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Accounts of e X tinct Species. Passenger Pigeon ( Ectopistes migratorius ). (Rest in peace, Martha!). Distribution. the passenger pigeon lived in the eastern U.S. and was found from Canada to the Gulf of Mexico. a short-distance migrant, birds from far

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Presentation Transcript
slide2

Passenger Pigeon

(Ectopistes migratorius)

(Rest in peace, Martha!)

slide3

Distribution

the passenger pigeon

lived in the eastern

U.S. and was found

from Canada to the

Gulf of Mexico

a short-distance migrant, birds from far

northern climates wintered in the south

slide6

Description

large pigeon with a long

pointed tail

gray upper, with tip of

wings and tail black

throat and breast rust-colored

red-colored eyes

females dull brown-colored, with black eyes

slide7

passenger pigeons

placed their nests in

trees, 8-50 ft. from the

ground

laid one to two eggs per clutch

nested in colonies which

sometimes occupied

hundreds of square miles

slide8

passenger pigeons

were once so numerous

that when they migrated,

it was estimated that

more than a billion birds

passed in flocks miles long which lasted for days

as John James Audubon noted of the flocks

“the air was literally filled with pigeons…”

“the light of noonday was obscured as by eclipse;

the dung fell in spots, not unlike melting flakes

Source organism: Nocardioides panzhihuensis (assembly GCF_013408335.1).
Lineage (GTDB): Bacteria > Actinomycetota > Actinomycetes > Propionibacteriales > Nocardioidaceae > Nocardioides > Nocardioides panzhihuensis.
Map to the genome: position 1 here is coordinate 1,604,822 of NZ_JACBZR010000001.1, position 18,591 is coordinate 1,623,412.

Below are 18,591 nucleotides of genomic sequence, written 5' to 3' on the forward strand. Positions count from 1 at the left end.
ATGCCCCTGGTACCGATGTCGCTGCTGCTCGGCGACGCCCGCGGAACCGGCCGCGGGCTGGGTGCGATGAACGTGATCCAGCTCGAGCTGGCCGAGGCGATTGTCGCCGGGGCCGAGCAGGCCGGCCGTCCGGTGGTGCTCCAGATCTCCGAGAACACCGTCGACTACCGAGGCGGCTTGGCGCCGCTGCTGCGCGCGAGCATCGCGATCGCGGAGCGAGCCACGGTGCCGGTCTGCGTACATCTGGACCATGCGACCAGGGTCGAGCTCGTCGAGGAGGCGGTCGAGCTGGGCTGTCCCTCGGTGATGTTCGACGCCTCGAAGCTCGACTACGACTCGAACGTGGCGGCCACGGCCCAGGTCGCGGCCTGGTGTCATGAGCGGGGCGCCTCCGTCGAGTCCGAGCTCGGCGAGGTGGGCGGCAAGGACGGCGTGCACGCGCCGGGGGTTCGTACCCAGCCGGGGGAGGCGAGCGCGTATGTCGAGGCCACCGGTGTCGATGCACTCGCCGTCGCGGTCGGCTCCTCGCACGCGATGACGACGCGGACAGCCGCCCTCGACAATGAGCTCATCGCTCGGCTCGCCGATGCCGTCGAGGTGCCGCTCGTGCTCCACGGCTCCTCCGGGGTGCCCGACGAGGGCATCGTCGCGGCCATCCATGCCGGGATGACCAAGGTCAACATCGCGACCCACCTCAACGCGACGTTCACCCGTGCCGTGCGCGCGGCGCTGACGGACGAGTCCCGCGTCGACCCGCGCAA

of snow”

slide9

this bird was seemingly

so overabundant that

no one ever thought

that there could possibly

be a shortage of them

both the eggs and the flesh were favored foods

because the pigeons nested in huge colonies

where food was plentiful, they were easy prey

Wilson (1814) reported “Wagon loads of them are

poured into market…and pigeons are the order of

the day at breakfast, lunch, dinner, until the very

name becomes sickening.”

slide10

rampant over-harvesting for both food and sport took place

as the turn of the century

approached, vast amounts

of forested land were cleared, for timber,

towns, railroads, and agriculture

as the railroad systems expanded in the 1850’s,

more and more birds could be easily shipped

into the increasing city markets

slide11

as the turn of the century

approached, vast amounts

of forested land were

cleared, for timber, towns,

railroads, and agriculture

enormous numbers of chestnut and oak trees,

the main food source of the pigeons, were

destroyed

furthermore, as granivores, they were seen as

an agricultural pest, and destroyed in large

numbers by farmers

slide12

the negative synergistic

whole of all these events

took its toll on the

passenger pigeon

the last major pigeon nestings occurred near

the eastern shore of Lake Michigan in 1881

and in Wisconsin in 1882

small flocks and pairs continued to nest into the

1900’s, free from commercial persecution

however, the passenger pigeon could not

sustain itself at these drastically reduced

numbers

slide13

the last legitimate record of a wild passenger pigeon was in 1900 in Ohio

this bird was shot and its remains are in the Ohio State Museum

in 1909, the Cinncinnati Zoological gardens had

only 3 birds remaining two males and one female

on 1September, 1914, the last passenger

pigeon, “Martha”, died in the Cinncinnati Zoo

slide14

If the land mechanism as a whole is good,

then every part is good, whether we

understand it or not. If the biota,

in the course of aeons, has built something we like but do not understand, then who but a fool would discard seemingly useless parts?

To keep every cog and wheel

is the first precaution of intelligent tinkering.

- Aldo Leopold, 1953